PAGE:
The Forbidden Energy Gap for Germanium is:


The Forbidden Energy Gap for Germanium is:

  1. 1.5 eV
  2. 1.1 eV
  3. 1.27 eV
  4. 0.72 eV

The correct option is(4).
The Forbidden Energy Gap for Germanium is 0.72 eV. The term “forbidden energy gap” in semiconductors refers to the energy range between the valence band and the conduction band where no electron states can exist. For germanium, this gap is approximately 0.72 electron volts (eV). This gap is crucial in defining the semiconductor’s electrical and optical properties.


Here’s a detailed explanation of what this means and why it’s important:

  1. Energy Bands in Semiconductors: In semiconductors, the electrons are organized into bands:
    • Valence Band: This is the highest energy band that is fully occupied by electrons at absolute zero temperature. Electrons in this band are involved in bonding the material together and do not contribute to electrical conductivity under normal circumstances.
    • Conduction Band: This is the higher energy band above the valence band. It is mostly empty at zero temperature. Electrons in this band are free to move within the material, contributing to its electrical conductivity.
  2. Forbidden Energy Gap: The gap between the valence band and the conduction band is called the “forbidden gap” or “band gap.” No electron states exist in this gap, meaning electrons cannot possess energies within this range under normal conditions.
  3. Significance of the Band Gap (0.72 eV for Germanium):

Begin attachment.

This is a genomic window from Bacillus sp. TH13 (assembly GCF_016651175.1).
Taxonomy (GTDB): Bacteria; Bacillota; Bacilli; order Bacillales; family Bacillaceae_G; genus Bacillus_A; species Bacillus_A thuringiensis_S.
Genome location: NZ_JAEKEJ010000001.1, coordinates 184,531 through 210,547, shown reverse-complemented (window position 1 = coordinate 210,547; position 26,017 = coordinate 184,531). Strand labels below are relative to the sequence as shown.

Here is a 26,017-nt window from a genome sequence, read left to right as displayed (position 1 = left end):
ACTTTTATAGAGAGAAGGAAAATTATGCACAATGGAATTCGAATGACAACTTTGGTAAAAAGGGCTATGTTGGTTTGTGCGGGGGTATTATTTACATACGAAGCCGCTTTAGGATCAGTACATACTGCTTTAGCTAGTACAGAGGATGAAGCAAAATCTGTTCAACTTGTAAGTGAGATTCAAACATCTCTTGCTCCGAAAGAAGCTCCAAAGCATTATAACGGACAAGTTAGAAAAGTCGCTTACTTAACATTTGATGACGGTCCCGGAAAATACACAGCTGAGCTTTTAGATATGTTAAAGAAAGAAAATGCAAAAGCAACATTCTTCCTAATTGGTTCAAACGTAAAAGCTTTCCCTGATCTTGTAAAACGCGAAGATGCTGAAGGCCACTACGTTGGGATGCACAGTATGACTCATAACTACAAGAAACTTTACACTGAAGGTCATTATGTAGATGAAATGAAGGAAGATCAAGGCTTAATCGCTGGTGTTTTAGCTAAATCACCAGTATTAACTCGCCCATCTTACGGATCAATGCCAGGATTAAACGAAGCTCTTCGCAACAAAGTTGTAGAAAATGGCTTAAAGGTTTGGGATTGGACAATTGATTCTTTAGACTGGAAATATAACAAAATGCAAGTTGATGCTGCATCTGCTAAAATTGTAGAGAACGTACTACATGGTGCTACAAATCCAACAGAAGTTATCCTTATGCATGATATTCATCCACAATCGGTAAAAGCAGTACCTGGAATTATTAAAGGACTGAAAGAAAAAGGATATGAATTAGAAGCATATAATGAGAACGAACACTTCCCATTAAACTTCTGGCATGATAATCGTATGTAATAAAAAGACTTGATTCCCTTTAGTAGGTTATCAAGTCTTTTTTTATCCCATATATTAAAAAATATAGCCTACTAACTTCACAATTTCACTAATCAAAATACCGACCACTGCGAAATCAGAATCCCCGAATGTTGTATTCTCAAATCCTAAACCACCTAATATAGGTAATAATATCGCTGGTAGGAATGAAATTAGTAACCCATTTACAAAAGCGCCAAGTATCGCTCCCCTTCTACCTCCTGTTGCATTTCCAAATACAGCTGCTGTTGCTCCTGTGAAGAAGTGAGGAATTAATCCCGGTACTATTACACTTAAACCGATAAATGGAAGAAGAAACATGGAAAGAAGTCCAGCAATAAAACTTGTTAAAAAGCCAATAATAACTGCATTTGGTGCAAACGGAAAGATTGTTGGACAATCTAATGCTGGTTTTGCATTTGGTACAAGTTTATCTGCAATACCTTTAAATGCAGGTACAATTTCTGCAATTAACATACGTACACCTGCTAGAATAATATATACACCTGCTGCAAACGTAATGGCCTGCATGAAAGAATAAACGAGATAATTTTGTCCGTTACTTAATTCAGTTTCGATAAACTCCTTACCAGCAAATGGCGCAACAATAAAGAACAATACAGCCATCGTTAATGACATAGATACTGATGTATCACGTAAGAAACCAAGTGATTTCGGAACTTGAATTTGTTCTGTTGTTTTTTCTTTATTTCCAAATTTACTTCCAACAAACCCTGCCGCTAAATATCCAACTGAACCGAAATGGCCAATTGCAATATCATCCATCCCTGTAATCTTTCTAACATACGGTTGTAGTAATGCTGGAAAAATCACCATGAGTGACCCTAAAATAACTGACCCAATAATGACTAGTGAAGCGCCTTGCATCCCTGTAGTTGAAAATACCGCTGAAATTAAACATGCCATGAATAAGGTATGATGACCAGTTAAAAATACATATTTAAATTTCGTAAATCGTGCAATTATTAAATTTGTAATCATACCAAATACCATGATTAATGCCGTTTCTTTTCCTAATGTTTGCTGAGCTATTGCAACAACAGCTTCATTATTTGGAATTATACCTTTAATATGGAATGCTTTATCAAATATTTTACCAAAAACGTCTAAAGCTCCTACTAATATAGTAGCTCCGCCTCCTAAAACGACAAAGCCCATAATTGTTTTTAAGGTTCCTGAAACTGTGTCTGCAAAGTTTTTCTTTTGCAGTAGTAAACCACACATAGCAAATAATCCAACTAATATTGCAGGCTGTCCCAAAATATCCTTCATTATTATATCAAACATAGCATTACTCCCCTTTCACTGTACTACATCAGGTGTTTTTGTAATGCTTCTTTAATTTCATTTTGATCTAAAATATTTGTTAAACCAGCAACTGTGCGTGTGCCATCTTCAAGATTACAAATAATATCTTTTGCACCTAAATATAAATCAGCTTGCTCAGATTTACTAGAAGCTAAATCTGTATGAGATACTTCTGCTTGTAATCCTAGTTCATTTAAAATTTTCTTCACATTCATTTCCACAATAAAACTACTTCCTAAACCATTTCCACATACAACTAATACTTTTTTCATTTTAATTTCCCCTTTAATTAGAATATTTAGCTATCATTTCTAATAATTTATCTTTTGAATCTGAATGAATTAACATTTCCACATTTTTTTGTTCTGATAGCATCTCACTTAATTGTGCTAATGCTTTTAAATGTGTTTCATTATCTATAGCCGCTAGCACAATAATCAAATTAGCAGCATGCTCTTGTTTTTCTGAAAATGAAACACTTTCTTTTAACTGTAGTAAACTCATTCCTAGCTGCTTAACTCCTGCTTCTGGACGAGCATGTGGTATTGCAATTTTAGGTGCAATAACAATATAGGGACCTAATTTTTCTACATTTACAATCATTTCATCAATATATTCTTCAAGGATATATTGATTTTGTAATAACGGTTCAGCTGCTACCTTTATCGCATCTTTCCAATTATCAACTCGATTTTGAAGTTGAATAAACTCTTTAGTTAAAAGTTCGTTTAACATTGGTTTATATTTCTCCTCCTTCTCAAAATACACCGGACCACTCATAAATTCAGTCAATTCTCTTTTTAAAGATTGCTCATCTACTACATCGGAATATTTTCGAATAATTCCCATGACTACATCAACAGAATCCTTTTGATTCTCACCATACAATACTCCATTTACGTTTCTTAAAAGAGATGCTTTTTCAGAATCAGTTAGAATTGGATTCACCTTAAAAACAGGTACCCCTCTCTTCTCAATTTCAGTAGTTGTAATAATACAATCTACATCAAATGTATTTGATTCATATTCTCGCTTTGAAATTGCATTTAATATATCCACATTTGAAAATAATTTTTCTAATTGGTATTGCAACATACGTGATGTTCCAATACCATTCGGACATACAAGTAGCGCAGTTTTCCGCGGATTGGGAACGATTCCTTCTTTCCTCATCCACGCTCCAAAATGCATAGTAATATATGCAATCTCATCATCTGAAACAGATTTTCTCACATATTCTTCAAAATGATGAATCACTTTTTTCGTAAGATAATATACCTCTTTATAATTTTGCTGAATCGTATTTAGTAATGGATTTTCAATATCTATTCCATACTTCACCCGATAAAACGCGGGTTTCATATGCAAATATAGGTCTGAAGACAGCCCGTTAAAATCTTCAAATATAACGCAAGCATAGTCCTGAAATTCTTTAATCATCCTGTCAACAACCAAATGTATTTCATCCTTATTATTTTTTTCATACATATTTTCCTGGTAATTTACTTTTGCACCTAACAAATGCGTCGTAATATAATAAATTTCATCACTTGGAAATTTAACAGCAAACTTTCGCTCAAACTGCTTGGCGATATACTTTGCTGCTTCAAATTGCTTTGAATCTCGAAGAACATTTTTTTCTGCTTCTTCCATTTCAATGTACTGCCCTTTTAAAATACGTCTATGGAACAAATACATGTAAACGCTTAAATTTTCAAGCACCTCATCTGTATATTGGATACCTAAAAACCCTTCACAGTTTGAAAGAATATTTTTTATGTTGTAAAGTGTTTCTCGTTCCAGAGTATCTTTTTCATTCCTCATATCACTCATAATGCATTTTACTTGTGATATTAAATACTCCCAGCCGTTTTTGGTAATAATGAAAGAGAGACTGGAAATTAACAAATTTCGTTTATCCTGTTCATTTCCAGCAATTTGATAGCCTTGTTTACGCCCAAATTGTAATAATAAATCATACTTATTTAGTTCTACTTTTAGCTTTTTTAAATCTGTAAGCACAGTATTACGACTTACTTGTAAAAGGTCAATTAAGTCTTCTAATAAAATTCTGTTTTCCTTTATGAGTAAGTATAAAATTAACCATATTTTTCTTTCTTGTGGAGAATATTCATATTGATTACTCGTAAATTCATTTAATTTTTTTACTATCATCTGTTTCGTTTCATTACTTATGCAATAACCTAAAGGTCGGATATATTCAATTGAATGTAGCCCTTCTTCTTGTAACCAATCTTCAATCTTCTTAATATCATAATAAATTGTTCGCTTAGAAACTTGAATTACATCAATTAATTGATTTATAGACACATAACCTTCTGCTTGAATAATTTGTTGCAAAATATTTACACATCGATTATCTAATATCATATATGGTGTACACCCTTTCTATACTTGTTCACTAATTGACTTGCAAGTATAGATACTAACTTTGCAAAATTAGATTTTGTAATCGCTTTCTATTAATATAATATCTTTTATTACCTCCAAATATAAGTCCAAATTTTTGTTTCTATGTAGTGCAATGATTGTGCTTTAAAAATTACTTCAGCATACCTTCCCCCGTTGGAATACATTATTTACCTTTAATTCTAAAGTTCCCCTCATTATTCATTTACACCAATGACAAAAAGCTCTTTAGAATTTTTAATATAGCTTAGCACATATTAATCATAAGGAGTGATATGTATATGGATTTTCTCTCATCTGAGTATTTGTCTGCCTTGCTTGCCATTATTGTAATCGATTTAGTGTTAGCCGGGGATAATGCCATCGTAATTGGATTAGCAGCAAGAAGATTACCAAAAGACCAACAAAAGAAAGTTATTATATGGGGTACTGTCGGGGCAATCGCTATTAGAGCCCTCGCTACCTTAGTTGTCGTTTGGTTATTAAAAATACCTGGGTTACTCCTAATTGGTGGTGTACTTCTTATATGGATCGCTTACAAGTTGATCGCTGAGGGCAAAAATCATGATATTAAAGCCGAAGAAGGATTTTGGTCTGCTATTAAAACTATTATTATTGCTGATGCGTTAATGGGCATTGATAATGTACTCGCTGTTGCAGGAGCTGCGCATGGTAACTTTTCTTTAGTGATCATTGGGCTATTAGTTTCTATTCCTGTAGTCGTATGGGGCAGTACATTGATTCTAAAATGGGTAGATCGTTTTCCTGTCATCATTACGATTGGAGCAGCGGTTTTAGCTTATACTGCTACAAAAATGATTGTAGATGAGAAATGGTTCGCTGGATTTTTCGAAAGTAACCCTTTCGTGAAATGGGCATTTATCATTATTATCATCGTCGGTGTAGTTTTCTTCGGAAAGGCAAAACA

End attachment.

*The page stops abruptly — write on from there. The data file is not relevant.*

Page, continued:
• Determines Electrical Conductivity: The size of the band gap is critical in determining a material’s electrical properties. For germanium, the band gap of 0.72 eV means that a relatively small amount of energy (such as thermal energy at room temperature) is sufficient to excite electrons from the valence band into the conduction band. This makes germanium a good semiconductor because it can effectively conduct electricity when doped or when energy is supplied.
    • Temperature Dependence: As temperature increases, more electrons gain enough energy to jump across the band gap from the valence to the conduction band, enhancing conductivity.
  4. Comparison with Other Semiconductors: For instance, silicon has a band gap of about 1.1 eV, which is larger than that of germanium. This difference makes silicon less conductive at room temperature than germanium but gives it better thermal stability and makes it more suitable for high-temperature applications.

The band gap of 0.72 eV in germanium is crucial for applications where low band gap and high intrinsic conductivity at room temperature are desirable, such as in infrared detectors and other semiconductor devices operating at lower energy thresholds.

Q1. An n-type Semiconductor is_________

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